New Evidence on the Allocation of NIH Funds Across Diseases

A student uses a microscope in school.

The National Institutes of Health (NIH) is the world’s largest funder of biomedical research.

Where does NIH funding go and is it responsive to disease burden?

Prior research on the topic was constrained by a lack of consistently collected data. To address that, in 2008, the NIH created the Research, Condition, and Disease Categorization (RCDC) system to classify grants by standard category definitions for its 27 institutes and centers.

These researchers used RCDC data to examine the responsiveness of NIH funding to two measures of disease burden—(1) death and (2) hospitalizations. RCDC data covers 215 categories, half of which related to diseases. Its database allows disaggregating funds into different types of grants—requests for application (RFA), clinical trial grants, center grants, and contracts. Another NIH database, RePORTER, allowed the researchers to determine institute-specific funding for diseases and by award type. Additionally, they mapped the 107 disease categories to specific and multiple diseases using codes from the International Classification of Diseases, ninth and tenth editions (ICD-9 and ICD-10).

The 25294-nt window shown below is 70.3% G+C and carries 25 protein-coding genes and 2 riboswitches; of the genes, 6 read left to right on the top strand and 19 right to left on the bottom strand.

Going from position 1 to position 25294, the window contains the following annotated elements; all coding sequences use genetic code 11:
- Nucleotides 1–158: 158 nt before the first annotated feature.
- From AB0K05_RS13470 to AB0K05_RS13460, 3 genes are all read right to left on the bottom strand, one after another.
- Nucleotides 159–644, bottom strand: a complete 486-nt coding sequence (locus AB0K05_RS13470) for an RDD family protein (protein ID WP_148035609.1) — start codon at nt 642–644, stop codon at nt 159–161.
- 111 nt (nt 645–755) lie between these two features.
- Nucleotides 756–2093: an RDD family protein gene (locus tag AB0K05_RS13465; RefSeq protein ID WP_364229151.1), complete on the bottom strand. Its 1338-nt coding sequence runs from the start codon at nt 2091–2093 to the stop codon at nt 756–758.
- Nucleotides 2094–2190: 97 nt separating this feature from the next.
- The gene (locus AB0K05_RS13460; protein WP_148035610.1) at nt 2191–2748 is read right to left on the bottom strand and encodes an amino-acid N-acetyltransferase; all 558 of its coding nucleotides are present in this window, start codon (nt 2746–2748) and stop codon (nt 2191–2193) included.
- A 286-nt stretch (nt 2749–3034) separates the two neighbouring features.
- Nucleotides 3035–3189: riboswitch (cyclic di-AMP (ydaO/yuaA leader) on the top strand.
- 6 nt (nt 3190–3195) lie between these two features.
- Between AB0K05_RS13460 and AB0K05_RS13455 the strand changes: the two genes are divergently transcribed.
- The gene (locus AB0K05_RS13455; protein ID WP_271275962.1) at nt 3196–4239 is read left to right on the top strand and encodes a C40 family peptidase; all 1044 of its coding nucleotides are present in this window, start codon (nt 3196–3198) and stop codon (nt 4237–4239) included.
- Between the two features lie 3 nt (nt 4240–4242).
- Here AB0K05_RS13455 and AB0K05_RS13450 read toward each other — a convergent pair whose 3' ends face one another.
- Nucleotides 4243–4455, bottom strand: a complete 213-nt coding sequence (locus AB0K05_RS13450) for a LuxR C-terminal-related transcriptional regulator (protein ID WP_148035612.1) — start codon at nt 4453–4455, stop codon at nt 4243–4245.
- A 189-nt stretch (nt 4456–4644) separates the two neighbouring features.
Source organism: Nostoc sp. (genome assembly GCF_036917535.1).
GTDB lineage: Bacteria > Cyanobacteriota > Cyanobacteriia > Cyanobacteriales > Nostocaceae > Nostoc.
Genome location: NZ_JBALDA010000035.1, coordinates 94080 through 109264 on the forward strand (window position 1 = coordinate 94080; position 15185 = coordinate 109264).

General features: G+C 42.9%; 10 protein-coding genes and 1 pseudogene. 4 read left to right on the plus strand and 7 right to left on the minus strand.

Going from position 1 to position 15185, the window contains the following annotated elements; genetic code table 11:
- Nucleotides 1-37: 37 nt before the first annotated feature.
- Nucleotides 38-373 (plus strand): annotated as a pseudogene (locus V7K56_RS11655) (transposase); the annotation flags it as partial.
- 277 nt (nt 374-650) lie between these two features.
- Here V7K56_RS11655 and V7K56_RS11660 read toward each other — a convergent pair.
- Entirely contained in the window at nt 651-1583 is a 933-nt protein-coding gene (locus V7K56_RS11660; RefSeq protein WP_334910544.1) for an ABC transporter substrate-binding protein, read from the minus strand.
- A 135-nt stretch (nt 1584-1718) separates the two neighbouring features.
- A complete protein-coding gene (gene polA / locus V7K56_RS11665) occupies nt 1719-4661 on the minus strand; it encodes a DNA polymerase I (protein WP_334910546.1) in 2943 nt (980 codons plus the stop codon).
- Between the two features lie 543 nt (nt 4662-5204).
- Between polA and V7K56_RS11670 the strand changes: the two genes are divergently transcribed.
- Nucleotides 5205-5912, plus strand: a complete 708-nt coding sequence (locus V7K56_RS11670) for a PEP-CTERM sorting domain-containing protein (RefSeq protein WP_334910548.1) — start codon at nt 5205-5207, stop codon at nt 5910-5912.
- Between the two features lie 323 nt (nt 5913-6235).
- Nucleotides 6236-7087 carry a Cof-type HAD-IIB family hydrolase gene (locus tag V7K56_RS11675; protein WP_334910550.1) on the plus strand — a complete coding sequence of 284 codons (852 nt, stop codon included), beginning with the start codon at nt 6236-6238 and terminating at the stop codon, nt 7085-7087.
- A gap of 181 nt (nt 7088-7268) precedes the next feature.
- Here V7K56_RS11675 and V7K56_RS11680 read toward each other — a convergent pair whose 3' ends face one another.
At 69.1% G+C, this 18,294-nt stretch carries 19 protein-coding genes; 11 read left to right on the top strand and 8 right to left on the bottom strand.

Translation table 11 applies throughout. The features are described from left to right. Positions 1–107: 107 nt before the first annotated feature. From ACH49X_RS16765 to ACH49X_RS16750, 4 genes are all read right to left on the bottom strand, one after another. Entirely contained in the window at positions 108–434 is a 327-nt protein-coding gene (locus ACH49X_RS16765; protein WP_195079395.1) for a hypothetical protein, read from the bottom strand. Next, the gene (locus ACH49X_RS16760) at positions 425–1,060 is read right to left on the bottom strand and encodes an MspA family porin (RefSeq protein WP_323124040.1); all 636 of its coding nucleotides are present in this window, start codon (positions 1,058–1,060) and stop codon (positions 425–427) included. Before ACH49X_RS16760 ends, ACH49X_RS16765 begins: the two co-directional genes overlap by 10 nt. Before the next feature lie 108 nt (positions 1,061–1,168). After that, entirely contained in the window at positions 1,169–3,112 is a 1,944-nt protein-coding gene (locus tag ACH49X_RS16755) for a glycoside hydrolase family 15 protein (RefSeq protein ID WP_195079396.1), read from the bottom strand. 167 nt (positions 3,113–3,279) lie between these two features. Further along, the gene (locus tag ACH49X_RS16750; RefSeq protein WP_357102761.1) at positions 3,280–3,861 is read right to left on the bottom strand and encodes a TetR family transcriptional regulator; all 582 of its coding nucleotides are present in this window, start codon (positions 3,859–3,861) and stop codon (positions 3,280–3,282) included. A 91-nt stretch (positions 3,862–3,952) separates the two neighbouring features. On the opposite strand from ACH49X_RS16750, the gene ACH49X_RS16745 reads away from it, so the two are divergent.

They found statistically significant associations between NIH funding and deaths and hospitalizations associated with disease. They showed differences across institutes in responsiveness to disease burden, consistent with the different institutes set priorities.